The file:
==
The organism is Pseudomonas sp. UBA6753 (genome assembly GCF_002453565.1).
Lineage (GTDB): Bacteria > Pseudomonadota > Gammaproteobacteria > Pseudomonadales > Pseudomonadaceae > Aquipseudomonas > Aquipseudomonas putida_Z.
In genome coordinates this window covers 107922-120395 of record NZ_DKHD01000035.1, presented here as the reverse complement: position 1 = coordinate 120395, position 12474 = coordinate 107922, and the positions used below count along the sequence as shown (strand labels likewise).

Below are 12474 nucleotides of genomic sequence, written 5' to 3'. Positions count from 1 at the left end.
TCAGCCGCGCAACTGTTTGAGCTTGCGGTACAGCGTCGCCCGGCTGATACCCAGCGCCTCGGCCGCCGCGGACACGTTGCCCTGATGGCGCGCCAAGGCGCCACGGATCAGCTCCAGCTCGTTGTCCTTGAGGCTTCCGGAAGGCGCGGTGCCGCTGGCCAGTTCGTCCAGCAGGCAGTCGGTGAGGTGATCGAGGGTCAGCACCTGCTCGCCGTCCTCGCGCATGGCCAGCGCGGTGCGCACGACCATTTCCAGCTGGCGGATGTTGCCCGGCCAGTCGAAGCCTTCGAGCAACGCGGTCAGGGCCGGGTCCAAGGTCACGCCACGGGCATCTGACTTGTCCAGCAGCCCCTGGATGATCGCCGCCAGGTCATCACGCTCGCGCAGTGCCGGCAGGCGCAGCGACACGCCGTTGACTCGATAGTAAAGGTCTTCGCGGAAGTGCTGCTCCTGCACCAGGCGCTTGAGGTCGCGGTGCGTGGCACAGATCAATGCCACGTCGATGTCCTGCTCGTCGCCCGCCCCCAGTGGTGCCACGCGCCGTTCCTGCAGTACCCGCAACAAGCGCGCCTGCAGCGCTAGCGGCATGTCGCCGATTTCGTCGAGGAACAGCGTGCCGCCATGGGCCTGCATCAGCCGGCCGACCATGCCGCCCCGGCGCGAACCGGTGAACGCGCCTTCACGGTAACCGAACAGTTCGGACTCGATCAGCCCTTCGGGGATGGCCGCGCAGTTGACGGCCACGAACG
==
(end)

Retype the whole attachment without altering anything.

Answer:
The organism is Pseudomonas sp. UBA6753 (genome assembly GCF_002453565.1).
Lineage (GTDB): Bacteria > Pseudomonadota > Gammaproteobacteria > Pseudomonadales > Pseudomonadaceae > Aquipseudomonas > Aquipseudomonas putida_Z.
In genome coordinates this window covers 107922-120395 of record NZ_DKHD01000035.1, presented here as the reverse complement: position 1 = coordinate 120395, position 12474 = coordinate 107922, and the positions used below count along the sequence as shown (strand labels likewise).

Below are 12474 nucleotides of genomic sequence, written 5' to 3'. Positions count from 1 at the left end.
TCAGCCGCGCAACTGTTTGAGCTTGCGGTACAGCGTCGCCCGGCTGATACCCAGCGCCTCGGCCGCCGCGGACACGTTGCCCTGATGGCGCGCCAAGGCGCCACGGATCAGCTCCAGCTCGTTGTCCTTGAGGCTTCCGGAAGGCGCGGTGCCGCTGGCCAGTTCGTCCAGCAGGCAGTCGGTGAGGTGATCGAGGGTCAGCACCTGCTCGCCGTCCTCGCGCATGGCCAGCGCGGTGCGCACGACCATTTCCAGCTGGCGGATGTTGCCCGGCCAGTCGAAGCCTTCGAGCAACGCGGTCAGGGCCGGGTCCAAGGTCACGCCACGGGCATCTGACTTGTCCAGCAGCCCCTGGATGATCGCCGCCAGGTCATCACGCTCGCGCAGTGCCGGCAGGCGCAGCGACACGCCGTTGACTCGATAGTAAAGGTCTTCGCGGAAGTGCTGCTCCTGCACCAGGCGCTTGAGGTCGCGGTGCGTGGCACAGATCAATGCCACGTCGATGTCCTGCTCGTCGCCCGCCCCCAGTGGTGCCACGCGCCGTTCCTGCAGTACCCGCAACAAGCGCGCCTGCAGCGCTAGCGGCATGTCGCCGATTTCGTCGAGGAACAGCGTGCCGCCATGGGCCTGCATCAGCCGGCCGACCATGCCGCCCCGGCGCGAACCGGTGAACGCGCCTTCACGGTAACCGAACAGTTCGGACTCGATCAGCCCTTCGGGGATGGCCGCGCAGTTGACGGCCACGAACG